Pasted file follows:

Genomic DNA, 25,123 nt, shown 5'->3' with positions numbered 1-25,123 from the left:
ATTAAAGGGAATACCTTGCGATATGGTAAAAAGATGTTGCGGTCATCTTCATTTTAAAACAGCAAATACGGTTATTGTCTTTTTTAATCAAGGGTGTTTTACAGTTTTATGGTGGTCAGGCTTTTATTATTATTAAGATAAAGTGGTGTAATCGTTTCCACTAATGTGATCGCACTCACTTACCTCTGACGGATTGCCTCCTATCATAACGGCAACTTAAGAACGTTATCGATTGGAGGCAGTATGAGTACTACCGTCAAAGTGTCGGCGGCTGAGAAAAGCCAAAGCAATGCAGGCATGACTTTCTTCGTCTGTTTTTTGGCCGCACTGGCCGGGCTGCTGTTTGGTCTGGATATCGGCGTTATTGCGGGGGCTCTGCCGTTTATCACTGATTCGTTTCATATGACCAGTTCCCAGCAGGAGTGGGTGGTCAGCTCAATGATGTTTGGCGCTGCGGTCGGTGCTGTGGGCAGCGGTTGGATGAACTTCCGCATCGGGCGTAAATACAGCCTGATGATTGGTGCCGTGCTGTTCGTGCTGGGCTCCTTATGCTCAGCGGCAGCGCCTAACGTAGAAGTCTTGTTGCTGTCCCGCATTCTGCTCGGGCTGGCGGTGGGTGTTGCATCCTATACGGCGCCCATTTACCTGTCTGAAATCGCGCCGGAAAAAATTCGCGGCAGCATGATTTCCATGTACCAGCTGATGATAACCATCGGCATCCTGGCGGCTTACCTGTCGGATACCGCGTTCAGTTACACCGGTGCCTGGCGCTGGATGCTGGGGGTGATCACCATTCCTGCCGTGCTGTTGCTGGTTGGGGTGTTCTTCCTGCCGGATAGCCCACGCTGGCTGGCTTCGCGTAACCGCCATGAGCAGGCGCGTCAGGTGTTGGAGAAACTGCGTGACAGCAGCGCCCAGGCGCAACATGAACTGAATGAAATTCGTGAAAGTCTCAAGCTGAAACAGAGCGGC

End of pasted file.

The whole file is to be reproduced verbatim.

Genomic DNA, 25,123 nt, shown 5'->3' with positions numbered 1-25,123 from the left:
ATTAAAGGGAATACCTTGCGATATGGTAAAAAGATGTTGCGGTCATCTTCATTTTAAAACAGCAAATACGGTTATTGTCTTTTTTAATCAAGGGTGTTTTACAGTTTTATGGTGGTCAGGCTTTTATTATTATTAAGATAAAGTGGTGTAATCGTTTCCACTAATGTGATCGCACTCACTTACCTCTGACGGATTGCCTCCTATCATAACGGCAACTTAAGAACGTTATCGATTGGAGGCAGTATGAGTACTACCGTCAAAGTGTCGGCGGCTGAGAAAAGCCAAAGCAATGCAGGCATGACTTTCTTCGTCTGTTTTTTGGCCGCACTGGCCGGGCTGCTGTTTGGTCTGGATATCGGCGTTATTGCGGGGGCTCTGCCGTTTATCACTGATTCGTTTCATATGACCAGTTCCCAGCAGGAGTGGGTGGTCAGCTCAATGATGTTTGGCGCTGCGGTCGGTGCTGTGGGCAGCGGTTGGATGAACTTCCGCATCGGGCGTAAATACAGCCTGATGATTGGTGCCGTGCTGTTCGTGCTGGGCTCCTTATGCTCAGCGGCAGCGCCTAACGTAGAAGTCTTGTTGCTGTCCCGCATTCTGCTCGGGCTGGCGGTGGGTGTTGCATCCTATACGGCGCCCATTTACCTGTCTGAAATCGCGCCGGAAAAAATTCGCGGCAGCATGATTTCCATGTACCAGCTGATGATAACCATCGGCATCCTGGCGGCTTACCTGTCGGATACCGCGTTCAGTTACACCGGTGCCTGGCGCTGGATGCTGGGGGTGATCACCATTCCTGCCGTGCTGTTGCTGGTTGGGGTGTTCTTCCTGCCGGATAGCCCACGCTGGCTGGCTTCGCGTAACCGCCATGAGCAGGCGCGTCAGGTGTTGGAGAAACTGCGTGACAGCAGCGCCCAGGCGCAACATGAACTGAATGAAATTCGTGAAAGTCTCAAGCTGAAACAGAGCGGC